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[170] different sides of which they were assigned, needs no more than a mention in the history of the regiment; the living participants will no doubt recall both transactions vividly. Colonel Beckwith did not forget any feature of it in writing his remembrances. The name of the transport was the Transylvania and the speed she made caused a refreshing breeze which the men on board enjoyed exceedingly. The next day Washington was reached and the men of the corps, rested and refreshed by the trip, but very hungry, disembarked at the Sixth Street wharf, and were quickly formed in rank and hurried up Seventh Street. Beckwith writes, “As we passed along we were greeted with clapping of hands, waving of handkerchiefs, and many remarks such as ‘Bully for you,’ ‘Hurrah for the 6th Corps,’ and we soon learned that the enemy were attacking the line of defenses on the Seventh Street road out near Brightwood, known as Fort Stevens, and that our advance brigade, Bidwell's of the 2d Division was already at work. Every man was ordered to keep in the ranks, and as we passed along water and ginger beer were given to the men and hundreds of people anxiously cheered us. The negroes were very demonstrative and saluted us with many quaint remarks one of which was, ‘God bress Massa Lincum for the Six Co.,’ and another, ‘Dey's done got to clear out for dem red cross sojers. Wee's all saved now.’ ” President Lincoln was riding to the front while the 6th Corps was marching up Seventh street and was soon joined by General Wright, and together they went on to Fort Stevens, on the rampart of which the President stood surveying the scene until urged almost imperatively by General Wright to leave that exposed position.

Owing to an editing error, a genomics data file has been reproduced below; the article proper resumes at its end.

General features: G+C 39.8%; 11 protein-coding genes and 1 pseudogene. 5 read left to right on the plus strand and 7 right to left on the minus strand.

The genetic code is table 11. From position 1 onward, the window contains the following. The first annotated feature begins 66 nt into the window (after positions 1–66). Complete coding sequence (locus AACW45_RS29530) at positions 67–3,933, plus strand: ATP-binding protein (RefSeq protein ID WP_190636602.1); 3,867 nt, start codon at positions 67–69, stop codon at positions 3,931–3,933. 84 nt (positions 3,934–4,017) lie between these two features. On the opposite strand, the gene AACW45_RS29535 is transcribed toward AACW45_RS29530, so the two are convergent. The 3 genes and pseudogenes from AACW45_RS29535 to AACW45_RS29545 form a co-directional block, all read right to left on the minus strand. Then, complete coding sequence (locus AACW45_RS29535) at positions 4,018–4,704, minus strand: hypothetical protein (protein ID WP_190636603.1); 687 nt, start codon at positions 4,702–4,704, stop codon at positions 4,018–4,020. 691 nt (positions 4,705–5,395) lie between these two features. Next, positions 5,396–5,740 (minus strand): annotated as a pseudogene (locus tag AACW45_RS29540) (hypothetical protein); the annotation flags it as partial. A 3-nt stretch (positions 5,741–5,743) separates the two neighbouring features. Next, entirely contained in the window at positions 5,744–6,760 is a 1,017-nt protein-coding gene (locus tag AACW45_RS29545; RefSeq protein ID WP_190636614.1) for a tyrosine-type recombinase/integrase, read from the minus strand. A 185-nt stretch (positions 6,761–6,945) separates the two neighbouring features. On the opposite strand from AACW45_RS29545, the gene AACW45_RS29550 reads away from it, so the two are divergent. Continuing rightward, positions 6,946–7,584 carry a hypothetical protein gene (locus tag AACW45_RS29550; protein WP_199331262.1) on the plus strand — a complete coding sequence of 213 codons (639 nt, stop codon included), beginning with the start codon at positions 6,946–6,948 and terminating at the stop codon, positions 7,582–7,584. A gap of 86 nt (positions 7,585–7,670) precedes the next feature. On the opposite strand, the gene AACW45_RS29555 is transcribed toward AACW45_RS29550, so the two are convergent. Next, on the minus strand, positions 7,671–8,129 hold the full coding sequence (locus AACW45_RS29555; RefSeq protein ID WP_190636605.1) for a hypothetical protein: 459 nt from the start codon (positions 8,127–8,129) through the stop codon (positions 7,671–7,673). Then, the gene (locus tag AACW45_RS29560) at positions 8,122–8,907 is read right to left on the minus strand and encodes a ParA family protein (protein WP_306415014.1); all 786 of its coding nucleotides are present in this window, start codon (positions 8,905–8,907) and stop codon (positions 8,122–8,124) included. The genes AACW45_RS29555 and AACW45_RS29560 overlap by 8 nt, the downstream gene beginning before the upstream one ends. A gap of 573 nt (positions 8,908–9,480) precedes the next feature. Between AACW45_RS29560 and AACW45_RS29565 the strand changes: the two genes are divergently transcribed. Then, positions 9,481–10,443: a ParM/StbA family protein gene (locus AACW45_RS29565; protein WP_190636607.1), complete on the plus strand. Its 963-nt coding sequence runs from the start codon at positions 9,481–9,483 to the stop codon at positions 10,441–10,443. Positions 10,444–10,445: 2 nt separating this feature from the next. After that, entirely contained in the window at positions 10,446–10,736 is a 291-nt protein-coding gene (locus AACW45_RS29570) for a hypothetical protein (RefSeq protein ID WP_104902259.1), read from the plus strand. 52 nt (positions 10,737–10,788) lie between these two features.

Colonel Beckwith gives the best account of what immediately followed that I have seen. “The day ”

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